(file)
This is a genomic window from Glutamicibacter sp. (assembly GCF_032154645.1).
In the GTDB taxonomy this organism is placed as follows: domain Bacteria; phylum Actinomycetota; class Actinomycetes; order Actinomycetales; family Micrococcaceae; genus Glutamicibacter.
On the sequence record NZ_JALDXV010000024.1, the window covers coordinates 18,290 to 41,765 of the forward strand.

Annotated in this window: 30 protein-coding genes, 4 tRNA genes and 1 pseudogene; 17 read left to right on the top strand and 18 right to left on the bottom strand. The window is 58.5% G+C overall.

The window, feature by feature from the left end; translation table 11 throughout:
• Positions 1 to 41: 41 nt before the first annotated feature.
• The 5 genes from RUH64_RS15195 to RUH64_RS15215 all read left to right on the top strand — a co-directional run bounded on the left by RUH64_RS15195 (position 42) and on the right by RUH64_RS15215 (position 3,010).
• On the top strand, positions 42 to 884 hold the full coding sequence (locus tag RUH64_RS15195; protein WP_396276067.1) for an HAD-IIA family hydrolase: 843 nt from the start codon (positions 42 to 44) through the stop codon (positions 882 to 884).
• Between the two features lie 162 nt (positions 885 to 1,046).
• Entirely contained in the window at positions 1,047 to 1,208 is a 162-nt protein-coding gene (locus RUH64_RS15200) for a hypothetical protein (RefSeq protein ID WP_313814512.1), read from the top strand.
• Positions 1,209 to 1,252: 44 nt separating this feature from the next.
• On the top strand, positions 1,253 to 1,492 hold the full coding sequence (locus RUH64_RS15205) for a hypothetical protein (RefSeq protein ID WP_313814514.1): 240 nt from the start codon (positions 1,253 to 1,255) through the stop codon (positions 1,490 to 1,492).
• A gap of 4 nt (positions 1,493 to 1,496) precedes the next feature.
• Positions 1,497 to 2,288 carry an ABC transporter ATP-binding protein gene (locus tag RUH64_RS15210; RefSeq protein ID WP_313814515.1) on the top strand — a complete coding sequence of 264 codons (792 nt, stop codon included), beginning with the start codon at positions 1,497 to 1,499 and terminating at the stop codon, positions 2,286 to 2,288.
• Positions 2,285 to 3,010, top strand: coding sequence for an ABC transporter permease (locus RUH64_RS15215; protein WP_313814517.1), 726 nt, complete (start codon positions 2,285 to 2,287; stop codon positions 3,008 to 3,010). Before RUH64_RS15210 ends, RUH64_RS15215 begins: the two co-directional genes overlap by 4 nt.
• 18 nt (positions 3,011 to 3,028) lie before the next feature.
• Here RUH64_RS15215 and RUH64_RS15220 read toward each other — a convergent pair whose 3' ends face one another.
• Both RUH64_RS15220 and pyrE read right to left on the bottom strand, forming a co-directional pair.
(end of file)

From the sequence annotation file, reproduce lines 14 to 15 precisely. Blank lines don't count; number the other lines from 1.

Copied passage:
• Positions 1,497 to 2,288 carry an ABC transporter ATP-binding protein gene (locus tag RUH64_RS15210; RefSeq protein ID WP_313814515.1) on the top strand — a complete coding sequence of 264 codons (792 nt, stop codon included), beginning with the start codon at positions 1,497 to 1,499 and terminating at the stop codon, positions 2,286 to 2,288.
• Positions 2,285 to 3,010, top strand: coding sequence for an ABC transporter permease (locus RUH64_RS15215; protein WP_313814517.1), 726 nt, complete (start codon positions 2,285 to 2,287; stop codon positions 3,008 to 3,010). Before RUH64_RS15210 ends, RUH64_RS15215 begins: the two co-directional genes overlap by 4 nt.